I find writing a painful process too. Things that have helped me include lots of time to contemplate and then setting myself a focal point and committing to writing for 15 minutes whatever comes to my mind. Once I get started things typically flow. I morph it later. Sue – you also have a delightful conversational and playful style. Maybe writing it like you are sharing your journey with a cheese loving friend would help your process.
I am really looking forward to buying your book!
Carie Lee Watters
Springbank Cheese Co. Calgary
Hi Carrie Lee,
You’ve got some really good points. Once I actually get started the words seem to come a lot easier and after 15-20 minutes I just don’t want to stop. The trick is actually getting started.
I’m so excited that you’re looking forward to the book! Hopefully next year at this time I’ll be in Calgary to promote it and we can finally meet.
All the best,
Everyone is different so don’t feel like there is a right way to do it. I did 2/3-3/4 of the writing of my book on week-long vacations and the rest on off-days (I managed to schedule myself for 4-day weeks at work) but doing it that way took a couple of years. I also unplugged (I had ethernet at the time) the internet during those times, making notes for things that needed to be researched later.
I got up early, wrote new stuff until noon-1 took a couple hours break and then went back and edited the previous day’s work in the afternoon. I often met friends for drinks around 7 or 8 so I didn’t go completely crazy.
Do you have a contract? Or are you writing it all before trying to sell it?
Thanks so much for sharing your experience! It’s great hearing about what goes on behind the scenes and hearing how others write.
Tomorrow I’m heading back to work but I’m so happy with what I’ve written on my week off. I can’t wait until the next week that I can dedicate to writing but it’ll have to wait until Christmas.
I actually don’t have a contract with any publishers or distributors. I’ll be self-publishing the book and looking after some of the distribution myself. It’s crazy, I know!
Thanks for your support! Hopefully we can meet over cheese and beer sometime!
All the best,
Kelsie! It will get easier. You’ve done well to work around the home-based distractions by writing elsewhere and setting dedicated writing time. Also remember that any time spent working on your book- no matter how little or a lot that you write- moves you forward. Not every day will be a superstar writing day so give yourself a high five for getting out the door and doing it. This is in itself an accomplishment 🙂
Writing without deadline is sometimes the hardest thing for me to do, too, so good to hear you’ve got David to add some heat. You’ve probably got a framework for your book- think about it like you’re filling in the holes, and think of the holes as stories. You’re not really writing a book, you’re writing stories, so just write down those stories in your voice. This way of looking at it deflates the pressure of writing a book, right? You’re a great story teller- you have a solid sense of narrative and your personality shines through- we see that in your blog posts here. And it will be more fun for you to write if you’re writing stories off the cuff, and so the creativity and your natural conversational ease & tone will flow easier.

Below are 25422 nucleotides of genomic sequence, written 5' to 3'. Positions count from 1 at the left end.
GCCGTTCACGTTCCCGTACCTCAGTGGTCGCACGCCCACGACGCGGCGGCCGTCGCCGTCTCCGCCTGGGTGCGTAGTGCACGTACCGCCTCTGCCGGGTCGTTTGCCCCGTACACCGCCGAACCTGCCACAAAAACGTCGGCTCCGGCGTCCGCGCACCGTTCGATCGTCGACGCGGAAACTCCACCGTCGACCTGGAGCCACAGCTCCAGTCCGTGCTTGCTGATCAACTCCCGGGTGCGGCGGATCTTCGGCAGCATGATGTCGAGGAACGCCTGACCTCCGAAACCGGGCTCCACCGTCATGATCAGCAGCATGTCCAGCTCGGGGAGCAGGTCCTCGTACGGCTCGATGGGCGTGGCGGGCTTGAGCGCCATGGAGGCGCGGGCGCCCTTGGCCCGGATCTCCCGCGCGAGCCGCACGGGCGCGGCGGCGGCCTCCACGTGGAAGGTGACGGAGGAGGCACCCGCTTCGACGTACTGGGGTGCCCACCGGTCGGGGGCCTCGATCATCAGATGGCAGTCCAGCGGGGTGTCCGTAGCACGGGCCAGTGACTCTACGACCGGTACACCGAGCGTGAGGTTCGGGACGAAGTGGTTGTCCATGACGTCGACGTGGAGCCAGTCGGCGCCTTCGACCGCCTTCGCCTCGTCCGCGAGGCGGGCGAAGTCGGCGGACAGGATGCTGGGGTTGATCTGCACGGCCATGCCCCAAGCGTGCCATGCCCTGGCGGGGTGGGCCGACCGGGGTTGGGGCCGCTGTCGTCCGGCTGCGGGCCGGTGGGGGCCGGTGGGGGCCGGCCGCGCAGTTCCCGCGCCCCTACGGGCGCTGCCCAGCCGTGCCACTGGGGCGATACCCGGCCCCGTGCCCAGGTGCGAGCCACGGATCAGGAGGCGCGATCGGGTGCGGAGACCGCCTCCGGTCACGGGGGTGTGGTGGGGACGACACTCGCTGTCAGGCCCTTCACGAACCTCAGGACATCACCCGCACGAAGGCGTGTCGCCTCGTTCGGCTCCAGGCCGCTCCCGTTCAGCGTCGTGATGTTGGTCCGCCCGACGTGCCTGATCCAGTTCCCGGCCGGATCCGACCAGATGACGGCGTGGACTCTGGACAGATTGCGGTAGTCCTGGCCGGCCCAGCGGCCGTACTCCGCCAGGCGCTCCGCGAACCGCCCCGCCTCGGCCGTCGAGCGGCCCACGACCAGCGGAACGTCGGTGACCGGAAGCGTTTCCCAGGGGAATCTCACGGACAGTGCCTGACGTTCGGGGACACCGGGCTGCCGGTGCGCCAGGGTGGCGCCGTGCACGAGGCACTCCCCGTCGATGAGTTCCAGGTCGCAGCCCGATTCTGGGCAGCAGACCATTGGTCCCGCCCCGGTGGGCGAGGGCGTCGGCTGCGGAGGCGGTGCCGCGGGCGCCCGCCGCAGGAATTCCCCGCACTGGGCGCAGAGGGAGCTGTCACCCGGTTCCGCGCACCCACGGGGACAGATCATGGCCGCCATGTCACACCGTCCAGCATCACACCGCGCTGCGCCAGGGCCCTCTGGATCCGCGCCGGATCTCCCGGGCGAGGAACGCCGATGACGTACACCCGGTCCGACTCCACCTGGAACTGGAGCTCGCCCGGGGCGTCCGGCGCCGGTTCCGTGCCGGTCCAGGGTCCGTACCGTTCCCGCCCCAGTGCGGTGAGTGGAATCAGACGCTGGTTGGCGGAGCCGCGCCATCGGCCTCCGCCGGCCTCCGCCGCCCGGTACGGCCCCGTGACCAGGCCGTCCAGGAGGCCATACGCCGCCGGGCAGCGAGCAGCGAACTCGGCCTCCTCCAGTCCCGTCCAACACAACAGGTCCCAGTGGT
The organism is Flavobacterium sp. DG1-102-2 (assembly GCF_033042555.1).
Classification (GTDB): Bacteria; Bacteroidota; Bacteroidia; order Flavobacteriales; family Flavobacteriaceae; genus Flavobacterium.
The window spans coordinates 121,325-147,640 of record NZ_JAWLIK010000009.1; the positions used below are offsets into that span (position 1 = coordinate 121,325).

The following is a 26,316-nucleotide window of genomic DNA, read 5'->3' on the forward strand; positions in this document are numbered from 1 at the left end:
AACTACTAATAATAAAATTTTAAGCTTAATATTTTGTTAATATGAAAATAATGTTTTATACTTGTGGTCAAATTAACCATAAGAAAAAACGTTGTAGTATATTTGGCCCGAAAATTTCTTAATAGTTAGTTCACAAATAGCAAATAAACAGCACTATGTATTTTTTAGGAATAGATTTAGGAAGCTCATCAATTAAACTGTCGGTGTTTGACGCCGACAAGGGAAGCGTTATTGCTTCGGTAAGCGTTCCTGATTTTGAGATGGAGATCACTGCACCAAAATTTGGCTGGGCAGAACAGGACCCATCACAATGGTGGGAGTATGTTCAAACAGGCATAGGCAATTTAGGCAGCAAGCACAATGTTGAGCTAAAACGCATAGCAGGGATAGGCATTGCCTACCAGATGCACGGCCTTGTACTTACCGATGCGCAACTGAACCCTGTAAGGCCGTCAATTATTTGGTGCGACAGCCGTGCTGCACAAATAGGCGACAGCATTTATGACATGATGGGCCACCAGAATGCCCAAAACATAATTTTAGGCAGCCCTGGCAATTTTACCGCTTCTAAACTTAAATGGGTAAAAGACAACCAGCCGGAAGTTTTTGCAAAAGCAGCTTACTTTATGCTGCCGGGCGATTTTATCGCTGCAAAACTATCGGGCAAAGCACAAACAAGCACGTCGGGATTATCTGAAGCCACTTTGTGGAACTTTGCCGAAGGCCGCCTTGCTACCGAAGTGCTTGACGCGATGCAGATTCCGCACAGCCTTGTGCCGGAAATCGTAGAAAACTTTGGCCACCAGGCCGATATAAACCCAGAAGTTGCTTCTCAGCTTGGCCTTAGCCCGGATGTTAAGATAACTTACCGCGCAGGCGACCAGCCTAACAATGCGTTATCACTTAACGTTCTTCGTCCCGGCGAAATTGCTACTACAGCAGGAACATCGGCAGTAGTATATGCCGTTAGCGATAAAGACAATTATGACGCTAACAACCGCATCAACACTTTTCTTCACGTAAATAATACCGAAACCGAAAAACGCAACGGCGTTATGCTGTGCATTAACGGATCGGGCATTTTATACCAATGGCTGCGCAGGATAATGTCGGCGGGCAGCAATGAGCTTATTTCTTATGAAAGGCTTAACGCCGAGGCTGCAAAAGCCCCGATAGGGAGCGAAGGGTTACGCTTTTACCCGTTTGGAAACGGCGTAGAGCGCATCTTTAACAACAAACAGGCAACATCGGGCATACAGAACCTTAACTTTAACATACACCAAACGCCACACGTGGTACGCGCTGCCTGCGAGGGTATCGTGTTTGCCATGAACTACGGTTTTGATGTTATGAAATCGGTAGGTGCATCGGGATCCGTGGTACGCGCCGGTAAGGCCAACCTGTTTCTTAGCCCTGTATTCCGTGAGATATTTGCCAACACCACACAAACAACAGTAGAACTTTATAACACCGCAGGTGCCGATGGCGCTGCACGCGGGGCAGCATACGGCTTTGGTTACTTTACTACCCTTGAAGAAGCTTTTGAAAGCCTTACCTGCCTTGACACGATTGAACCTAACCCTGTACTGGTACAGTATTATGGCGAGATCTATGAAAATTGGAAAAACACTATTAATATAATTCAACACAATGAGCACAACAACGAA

I find I have to be careful about over-editing a section to get the writing perfect- I try to stop myself when I realize I’m hammering away at a paragraph for too long. Don’t worry- you’ll come back to it and get it just right on the second pass with fresh eyes ;).
Good luck! Keep us posted!
Thanks Johanne! I hope you know that your comments (and everyone’s comments here) totally made my day. I’ll be rereading and referring to your comments as I continue to write.
Speaking of the framework of the book though, I’ve written out a detailed outline. It’s so rewarding crossing out completed sections!
All the best,
You are headed in the right direction by going into the Revel Cafe. I often work in cafes where the distractions of home aren’t there. You set a specific amount of time aside and you know why you are there, so it is easier to get down to brass tacks.
Thanks for your continued support Elaine! I bet there’s something in coffee that stimulates writing!
The art of writing is the art of applying the seat of your pants to the seat of your chair.
Hi Kelsie – Glad to see that your book is on the go – don’t despair, the passion is in you, and not only the passion for cheese. What you did this past summer is wonderful, and not too many young people like you would have had the courage to drop everything and undertake the journey you did. So just think about that when sitting down to write – even if it’s just a few lines at a time. It is good that you hired someone – you now have a deadline. I personally prefer to work under pressure, that’s when all the writing comes out on paper. Good luck and leave FB behind you a little.
Kelsie, You say you wish you could sit down with every person and regale them with your tales of cheese. How about play-acting that scenario with a recorder, then transpose those words onto the page? There is a great little tome called “Write like you talk, only better.” Here’s a link to the website of the woman who wrote it: http://www.stickycommunication.ca/book/preview/ I’m a graphic designer not a writer, but I also know a lot about procrastination. Personally, I would cancel my facebook account if it was that much of a distraction. If you think you can handle it, perhaps try to schedule one part of the day for facebook (not quite as drastic). Good luck. I’m sure your book will be fabulous. I can’t wait.
Teri, RGD emeritus